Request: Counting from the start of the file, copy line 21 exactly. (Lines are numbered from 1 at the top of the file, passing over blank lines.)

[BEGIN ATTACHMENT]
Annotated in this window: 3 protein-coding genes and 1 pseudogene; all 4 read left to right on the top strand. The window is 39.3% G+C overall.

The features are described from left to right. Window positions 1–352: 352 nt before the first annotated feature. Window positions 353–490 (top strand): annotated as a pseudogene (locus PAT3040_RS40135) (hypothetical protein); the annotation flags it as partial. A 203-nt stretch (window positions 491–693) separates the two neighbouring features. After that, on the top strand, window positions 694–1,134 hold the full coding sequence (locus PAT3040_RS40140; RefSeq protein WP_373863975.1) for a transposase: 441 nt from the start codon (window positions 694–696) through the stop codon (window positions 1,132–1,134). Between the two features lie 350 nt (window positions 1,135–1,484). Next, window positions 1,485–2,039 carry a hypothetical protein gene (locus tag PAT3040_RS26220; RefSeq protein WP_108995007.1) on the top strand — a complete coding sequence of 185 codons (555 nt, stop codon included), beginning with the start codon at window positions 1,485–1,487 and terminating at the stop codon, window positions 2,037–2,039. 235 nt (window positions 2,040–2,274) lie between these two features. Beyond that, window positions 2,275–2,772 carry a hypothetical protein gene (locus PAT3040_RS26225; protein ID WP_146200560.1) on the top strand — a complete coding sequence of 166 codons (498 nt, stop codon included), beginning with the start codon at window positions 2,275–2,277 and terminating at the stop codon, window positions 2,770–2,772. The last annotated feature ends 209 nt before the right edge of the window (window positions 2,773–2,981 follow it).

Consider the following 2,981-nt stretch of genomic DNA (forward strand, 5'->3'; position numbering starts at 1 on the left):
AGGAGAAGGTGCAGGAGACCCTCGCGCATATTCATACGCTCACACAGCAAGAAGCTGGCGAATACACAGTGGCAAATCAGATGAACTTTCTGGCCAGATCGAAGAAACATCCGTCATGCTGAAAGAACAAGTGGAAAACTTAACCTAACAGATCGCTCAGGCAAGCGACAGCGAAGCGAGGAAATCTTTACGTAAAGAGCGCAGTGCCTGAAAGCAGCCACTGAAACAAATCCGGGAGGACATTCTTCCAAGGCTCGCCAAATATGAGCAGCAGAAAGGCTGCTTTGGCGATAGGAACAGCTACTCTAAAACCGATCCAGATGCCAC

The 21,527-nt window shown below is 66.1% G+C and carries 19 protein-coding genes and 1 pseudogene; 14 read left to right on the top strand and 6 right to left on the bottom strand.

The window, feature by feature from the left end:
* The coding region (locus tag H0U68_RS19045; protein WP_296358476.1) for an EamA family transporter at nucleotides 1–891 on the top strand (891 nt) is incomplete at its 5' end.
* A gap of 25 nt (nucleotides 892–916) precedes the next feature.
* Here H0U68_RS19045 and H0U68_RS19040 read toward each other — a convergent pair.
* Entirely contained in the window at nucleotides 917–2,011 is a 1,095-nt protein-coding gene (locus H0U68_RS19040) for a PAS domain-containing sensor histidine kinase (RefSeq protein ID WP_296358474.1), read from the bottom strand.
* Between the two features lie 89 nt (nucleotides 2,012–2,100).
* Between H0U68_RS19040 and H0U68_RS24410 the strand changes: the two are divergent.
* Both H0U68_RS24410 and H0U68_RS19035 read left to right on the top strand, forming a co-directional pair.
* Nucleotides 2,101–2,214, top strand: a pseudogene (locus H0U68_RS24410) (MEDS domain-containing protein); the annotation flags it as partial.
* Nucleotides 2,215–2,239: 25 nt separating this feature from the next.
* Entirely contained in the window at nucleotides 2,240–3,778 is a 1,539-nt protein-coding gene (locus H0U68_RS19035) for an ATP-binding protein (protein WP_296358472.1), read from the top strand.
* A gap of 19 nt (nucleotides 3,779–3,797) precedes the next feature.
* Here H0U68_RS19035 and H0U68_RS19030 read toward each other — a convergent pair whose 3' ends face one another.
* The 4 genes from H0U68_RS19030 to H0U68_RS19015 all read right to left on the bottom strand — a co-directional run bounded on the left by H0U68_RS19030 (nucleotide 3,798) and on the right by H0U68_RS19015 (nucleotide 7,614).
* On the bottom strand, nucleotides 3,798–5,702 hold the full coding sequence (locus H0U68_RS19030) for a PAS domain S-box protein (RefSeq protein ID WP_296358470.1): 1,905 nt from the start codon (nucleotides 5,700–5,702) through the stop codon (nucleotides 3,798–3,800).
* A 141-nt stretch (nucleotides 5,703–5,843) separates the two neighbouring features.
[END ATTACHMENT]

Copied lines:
* A 141-nt stretch (nucleotides 5,703–5,843) separates the two neighbouring features.